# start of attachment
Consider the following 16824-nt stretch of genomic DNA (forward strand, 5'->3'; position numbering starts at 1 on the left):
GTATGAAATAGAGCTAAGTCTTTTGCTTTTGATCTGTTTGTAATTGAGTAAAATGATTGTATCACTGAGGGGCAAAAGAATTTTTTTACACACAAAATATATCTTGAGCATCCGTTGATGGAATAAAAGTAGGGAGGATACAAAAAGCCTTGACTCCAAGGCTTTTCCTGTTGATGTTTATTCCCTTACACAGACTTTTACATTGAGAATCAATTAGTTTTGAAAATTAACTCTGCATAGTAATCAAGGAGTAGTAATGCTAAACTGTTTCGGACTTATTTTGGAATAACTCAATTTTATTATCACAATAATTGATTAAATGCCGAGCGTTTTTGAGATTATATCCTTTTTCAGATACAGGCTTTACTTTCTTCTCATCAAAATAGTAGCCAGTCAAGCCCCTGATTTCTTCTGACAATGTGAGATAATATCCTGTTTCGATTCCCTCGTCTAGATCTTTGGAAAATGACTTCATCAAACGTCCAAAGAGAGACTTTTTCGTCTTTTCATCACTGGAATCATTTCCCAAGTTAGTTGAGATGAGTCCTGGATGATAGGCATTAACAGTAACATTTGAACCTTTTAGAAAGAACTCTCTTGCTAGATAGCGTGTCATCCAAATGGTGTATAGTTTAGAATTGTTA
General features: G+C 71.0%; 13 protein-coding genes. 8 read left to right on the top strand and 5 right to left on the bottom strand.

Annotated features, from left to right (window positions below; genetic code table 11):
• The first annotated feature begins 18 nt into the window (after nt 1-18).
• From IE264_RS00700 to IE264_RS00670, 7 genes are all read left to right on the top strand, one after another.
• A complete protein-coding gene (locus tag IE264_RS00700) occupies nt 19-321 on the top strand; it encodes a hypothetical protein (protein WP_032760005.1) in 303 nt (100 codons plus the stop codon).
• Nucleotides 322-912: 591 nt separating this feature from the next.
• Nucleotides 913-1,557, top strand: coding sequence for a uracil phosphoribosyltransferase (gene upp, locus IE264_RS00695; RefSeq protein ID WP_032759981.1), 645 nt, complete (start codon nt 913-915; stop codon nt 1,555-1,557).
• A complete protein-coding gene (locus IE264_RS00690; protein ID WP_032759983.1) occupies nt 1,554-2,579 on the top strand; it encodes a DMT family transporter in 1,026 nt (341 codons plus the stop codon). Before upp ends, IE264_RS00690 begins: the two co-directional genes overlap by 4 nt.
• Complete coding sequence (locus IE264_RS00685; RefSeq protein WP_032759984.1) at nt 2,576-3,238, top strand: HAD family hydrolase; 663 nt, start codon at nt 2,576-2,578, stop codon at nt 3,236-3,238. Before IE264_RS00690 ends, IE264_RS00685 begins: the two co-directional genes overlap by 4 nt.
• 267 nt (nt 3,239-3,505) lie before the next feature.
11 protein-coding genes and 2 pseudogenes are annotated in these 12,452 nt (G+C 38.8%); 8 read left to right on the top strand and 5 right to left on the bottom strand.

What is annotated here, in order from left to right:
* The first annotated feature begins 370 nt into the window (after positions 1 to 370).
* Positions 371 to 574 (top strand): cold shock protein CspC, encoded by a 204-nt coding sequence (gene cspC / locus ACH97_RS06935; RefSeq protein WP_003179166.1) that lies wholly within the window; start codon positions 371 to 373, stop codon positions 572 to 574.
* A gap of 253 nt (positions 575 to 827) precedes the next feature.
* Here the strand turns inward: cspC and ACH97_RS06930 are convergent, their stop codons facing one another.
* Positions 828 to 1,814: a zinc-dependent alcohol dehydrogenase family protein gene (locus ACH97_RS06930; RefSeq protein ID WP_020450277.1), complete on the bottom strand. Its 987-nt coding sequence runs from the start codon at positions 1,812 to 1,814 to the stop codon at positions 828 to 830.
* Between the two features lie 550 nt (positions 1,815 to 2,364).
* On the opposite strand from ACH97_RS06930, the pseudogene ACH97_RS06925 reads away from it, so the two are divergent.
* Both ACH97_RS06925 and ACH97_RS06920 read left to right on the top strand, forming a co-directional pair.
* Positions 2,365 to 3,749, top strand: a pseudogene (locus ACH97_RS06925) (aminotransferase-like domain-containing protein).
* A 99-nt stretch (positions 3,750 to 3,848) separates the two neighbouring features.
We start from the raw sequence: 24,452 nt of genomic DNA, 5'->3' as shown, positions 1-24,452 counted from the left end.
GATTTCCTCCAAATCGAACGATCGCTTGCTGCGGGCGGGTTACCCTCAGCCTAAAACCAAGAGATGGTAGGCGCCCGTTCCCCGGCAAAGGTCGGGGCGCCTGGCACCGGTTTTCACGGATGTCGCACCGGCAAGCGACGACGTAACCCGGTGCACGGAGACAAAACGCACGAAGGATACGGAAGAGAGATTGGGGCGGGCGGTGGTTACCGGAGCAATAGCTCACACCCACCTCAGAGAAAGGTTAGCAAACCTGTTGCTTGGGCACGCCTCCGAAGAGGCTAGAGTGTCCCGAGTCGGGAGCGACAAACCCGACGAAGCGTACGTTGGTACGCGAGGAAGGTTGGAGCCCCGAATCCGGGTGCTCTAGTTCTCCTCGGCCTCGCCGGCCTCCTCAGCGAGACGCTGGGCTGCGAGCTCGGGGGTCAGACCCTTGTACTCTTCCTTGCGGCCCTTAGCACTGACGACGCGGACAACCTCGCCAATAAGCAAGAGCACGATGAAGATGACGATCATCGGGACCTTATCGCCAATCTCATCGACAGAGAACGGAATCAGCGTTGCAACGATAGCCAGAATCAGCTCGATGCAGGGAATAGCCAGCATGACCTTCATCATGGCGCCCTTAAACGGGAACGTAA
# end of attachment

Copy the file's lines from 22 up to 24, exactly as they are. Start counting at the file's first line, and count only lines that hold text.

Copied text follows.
* Both ACH97_RS06925 and ACH97_RS06920 read left to right on the top strand, forming a co-directional pair.
* Positions 2,365 to 3,749, top strand: a pseudogene (locus ACH97_RS06925) (aminotransferase-like domain-containing protein).
* A 99-nt stretch (positions 3,750 to 3,848) separates the two neighbouring features.